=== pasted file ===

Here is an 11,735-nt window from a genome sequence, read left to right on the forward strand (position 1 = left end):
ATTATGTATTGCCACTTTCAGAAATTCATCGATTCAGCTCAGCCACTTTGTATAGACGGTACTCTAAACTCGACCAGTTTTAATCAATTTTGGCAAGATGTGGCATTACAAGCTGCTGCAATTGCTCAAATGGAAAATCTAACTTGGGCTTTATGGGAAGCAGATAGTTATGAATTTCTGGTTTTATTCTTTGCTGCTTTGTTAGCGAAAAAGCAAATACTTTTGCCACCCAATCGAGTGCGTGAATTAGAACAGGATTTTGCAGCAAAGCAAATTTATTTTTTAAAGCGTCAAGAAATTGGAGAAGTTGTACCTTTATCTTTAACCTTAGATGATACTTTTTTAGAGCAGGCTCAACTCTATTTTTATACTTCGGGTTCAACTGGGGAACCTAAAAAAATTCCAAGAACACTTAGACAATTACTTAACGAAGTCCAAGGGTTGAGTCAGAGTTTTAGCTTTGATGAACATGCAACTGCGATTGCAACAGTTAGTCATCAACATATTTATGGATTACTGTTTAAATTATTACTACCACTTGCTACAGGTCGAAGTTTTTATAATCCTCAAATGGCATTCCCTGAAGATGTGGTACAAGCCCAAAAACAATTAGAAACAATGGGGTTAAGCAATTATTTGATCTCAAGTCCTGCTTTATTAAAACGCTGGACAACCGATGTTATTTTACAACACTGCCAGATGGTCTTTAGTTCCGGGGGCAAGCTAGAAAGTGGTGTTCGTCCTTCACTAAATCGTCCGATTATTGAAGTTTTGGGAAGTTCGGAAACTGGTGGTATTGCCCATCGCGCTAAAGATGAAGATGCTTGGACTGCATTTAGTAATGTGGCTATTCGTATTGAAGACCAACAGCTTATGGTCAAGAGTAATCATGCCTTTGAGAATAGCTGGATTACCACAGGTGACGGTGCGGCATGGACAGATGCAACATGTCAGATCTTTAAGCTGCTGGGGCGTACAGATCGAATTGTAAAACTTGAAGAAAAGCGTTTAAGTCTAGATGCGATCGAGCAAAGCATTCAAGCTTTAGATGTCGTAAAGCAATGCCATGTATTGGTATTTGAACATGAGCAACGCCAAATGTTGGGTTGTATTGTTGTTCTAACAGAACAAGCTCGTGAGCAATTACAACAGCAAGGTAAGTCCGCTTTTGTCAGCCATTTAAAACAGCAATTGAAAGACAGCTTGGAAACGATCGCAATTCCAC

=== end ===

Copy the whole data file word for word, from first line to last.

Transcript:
Here is an 11,735-nt window from a genome sequence, read left to right on the forward strand (position 1 = left end):
ATTATGTATTGCCACTTTCAGAAATTCATCGATTCAGCTCAGCCACTTTGTATAGACGGTACTCTAAACTCGACCAGTTTTAATCAATTTTGGCAAGATGTGGCATTACAAGCTGCTGCAATTGCTCAAATGGAAAATCTAACTTGGGCTTTATGGGAAGCAGATAGTTATGAATTTCTGGTTTTATTCTTTGCTGCTTTGTTAGCGAAAAAGCAAATACTTTTGCCACCCAATCGAGTGCGTGAATTAGAACAGGATTTTGCAGCAAAGCAAATTTATTTTTTAAAGCGTCAAGAAATTGGAGAAGTTGTACCTTTATCTTTAACCTTAGATGATACTTTTTTAGAGCAGGCTCAACTCTATTTTTATACTTCGGGTTCAACTGGGGAACCTAAAAAAATTCCAAGAACACTTAGACAATTACTTAACGAAGTCCAAGGGTTGAGTCAGAGTTTTAGCTTTGATGAACATGCAACTGCGATTGCAACAGTTAGTCATCAACATATTTATGGATTACTGTTTAAATTATTACTACCACTTGCTACAGGTCGAAGTTTTTATAATCCTCAAATGGCATTCCCTGAAGATGTGGTACAAGCCCAAAAACAATTAGAAACAATGGGGTTAAGCAATTATTTGATCTCAAGTCCTGCTTTATTAAAACGCTGGACAACCGATGTTATTTTACAACACTGCCAGATGGTCTTTAGTTCCGGGGGCAAGCTAGAAAGTGGTGTTCGTCCTTCACTAAATCGTCCGATTATTGAAGTTTTGGGAAGTTCGGAAACTGGTGGTATTGCCCATCGCGCTAAAGATGAAGATGCTTGGACTGCATTTAGTAATGTGGCTATTCGTATTGAAGACCAACAGCTTATGGTCAAGAGTAATCATGCCTTTGAGAATAGCTGGATTACCACAGGTGACGGTGCGGCATGGACAGATGCAACATGTCAGATCTTTAAGCTGCTGGGGCGTACAGATCGAATTGTAAAACTTGAAGAAAAGCGTTTAAGTCTAGATGCGATCGAGCAAAGCATTCAAGCTTTAGATGTCGTAAAGCAATGCCATGTATTGGTATTTGAACATGAGCAACGCCAAATGTTGGGTTGTATTGTTGTTCTAACAGAACAAGCTCGTGAGCAATTACAACAGCAAGGTAAGTCCGCTTTTGTCAGCCATTTAAAACAGCAATTGAAAGACAGCTTGGAAACGATCGCAATTCCAC